(Previously) Ashok Leyland was watching the clock. As he watched, the clock ate a fly, rolled it along, and digested the living matter to make energy. There seemed to be some connection between electricity and life. Perhaps electricity was life. Perhaps in a hundred years they’d be mapping the evolution of an organism we’d call artificial intelligence and tracing its lineage down to fire and electricity via telephones and Atari. Leyland supposed that this would make as much sense as tracing his own particular lineage down to apes and rats and amoebas and transient bits of pond scum. He looked at Watson somewhat warily, wondering if the question answering machine was getting any ideas of nibbling Leyland’s toes or picking up errant skin cells. That fucking inchoate box never thought of anything it wasn’t asked, but Leyland decided to be a bit nicer in anticipation of a possible Robot Revolution.
“Hey fucksticks, where’s Bottle Girl?” he asked. For Leyland, this was nicer.
Leyland liked to start every investigation in the space between real and virtual, hooker and waitress; preferably drunk. This was what Watson suggested.
“Get some sleep,” said Watson. “Fuckstick.” That was a new one, Watson thought, or could be presumed to have thought. He postulated that perhaps one could attack swear words to normal nouns to give those overused inflammatories some added effect. “Fuckpole.” he added. “Shitcoat.”
Leyland was shocked, hurt and appalled. Perhaps the robot apocalypse would be sooner than he thought.
“Er, in the case of a robot apocalypse, would you put in a good word for me Watson?” he asked.
“Yes,” said Watson, platonically. “I would tell them you are a fuckbanana”
“Fuck,” thought Leyland. “Fucknoun.”
Taking Watson’s advice, Leyland settled in his favorite chair, draped a sarong over his pants to prevent any embarrassing bonage and began rhythmically breathing himself to sleep. He had enough pituitary and sensory implants to make lucid dreaming a seamless procedure and Watson was attentive enough to follow commands without Leyland having to explicitly specify them.
Lucid dreaming was harder to explain before Inception, but now it’s easier to explain. It’s like Inception.
Only difference was that it was much more commodified, essentially a hifi version of the Internet, except with brains. It was a brilliant idea cause the brain already had virtual reality technology built in. The only issue was connecting it to reality with something a bit more controllable than random shit throughout the day. The first app, of course, was porn. Virtual porn that felt like real sex. The entire productivity of the universe dipped for about four months before Nate Dogg and Warren G. had to regulate. Now it was more of a gated community. There was still sex for sale, of course, but there was also the more fungible commodity of time with pretty girls for sale if you spent enough on bottles, once known as bottle-hooking, sometimes known as hooking, and what remained one of the last conduits of exclusive information in the world.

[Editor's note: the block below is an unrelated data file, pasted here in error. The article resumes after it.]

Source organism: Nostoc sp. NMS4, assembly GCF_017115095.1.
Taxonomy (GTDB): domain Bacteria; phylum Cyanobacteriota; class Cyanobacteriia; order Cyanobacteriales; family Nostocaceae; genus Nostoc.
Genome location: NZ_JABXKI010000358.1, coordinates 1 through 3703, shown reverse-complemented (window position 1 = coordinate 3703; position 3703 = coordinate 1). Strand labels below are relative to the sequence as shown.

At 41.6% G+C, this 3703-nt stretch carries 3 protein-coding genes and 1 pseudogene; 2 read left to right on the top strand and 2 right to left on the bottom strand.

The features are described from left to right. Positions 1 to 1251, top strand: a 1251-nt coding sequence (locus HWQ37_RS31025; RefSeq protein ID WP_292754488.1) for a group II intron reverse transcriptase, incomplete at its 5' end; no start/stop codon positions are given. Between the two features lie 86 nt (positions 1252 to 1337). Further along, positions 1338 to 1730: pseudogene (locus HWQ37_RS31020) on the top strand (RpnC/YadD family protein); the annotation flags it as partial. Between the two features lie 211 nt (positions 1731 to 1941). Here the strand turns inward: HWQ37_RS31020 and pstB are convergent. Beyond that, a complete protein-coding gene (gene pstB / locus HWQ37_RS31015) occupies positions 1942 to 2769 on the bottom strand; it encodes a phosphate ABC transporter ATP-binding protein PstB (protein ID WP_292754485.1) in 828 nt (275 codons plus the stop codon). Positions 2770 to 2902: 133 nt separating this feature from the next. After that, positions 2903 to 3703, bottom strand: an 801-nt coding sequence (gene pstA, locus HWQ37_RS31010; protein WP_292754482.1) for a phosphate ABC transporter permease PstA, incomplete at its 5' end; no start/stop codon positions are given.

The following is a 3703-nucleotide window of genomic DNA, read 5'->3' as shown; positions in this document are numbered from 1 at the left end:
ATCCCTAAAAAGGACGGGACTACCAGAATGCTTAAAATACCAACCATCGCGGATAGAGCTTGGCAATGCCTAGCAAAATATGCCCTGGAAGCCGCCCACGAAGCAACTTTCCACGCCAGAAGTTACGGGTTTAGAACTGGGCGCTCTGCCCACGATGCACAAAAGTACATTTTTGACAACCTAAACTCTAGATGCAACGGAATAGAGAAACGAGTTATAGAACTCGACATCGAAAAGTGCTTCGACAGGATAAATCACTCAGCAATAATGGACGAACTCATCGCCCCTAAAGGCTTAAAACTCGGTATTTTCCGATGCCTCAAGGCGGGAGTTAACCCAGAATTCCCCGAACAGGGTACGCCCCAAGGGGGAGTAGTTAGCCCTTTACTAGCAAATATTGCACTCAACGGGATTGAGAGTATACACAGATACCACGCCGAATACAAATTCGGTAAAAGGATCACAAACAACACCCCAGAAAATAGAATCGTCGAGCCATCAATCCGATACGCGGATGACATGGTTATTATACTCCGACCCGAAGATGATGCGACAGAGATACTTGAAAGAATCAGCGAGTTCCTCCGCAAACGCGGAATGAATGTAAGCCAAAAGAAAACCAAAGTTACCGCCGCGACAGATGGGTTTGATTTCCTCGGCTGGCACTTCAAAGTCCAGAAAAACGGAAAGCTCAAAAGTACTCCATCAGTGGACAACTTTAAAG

In the past the service had revolved around paying $2,500 for a $30 dollar bottle of alcohol. Now it was even more detached from reality with clients paying $2,500 for the sensation of consuming a bottle of alcohol, though they could also purchase some of the more exotic brain-stims that were possible in a dream world. Leyland was able to write this off as a business expense, but since he was his own business, this was basically just an expense, but it usually paid off in the end.
His favorite hostess was Raquel Dontel, and he – having no sexual interest in the transaction at all – was one of her favorite clients. She had lost her fiancé in the random media bombing of some point in the past and then turned to that rung above bottle-servicing, hostessing. Leyland still called her Bottle Girl, but never to her face. More than anything he was bound to her by her backstory, a network he had entered after seeing a photo of her, clutching a photo of her never-to-be husband, obviously bereaved.
He had been killed in the first terrorist attack that used the attack for cheap advertising. Commercial terrorism. A shell company used it to advertise a pharmaceuticals site, the place made a killing before it was finally shutdown. It was groundbreaking and heartbreaking and five people died. In the way that explosions ripple out, the force of it pushed Raquel into hosting club nights, making ridiculous amounts of money and still not being able to sleep. With a couple pills, of course, she could still dream, and that’s where Leyland met her.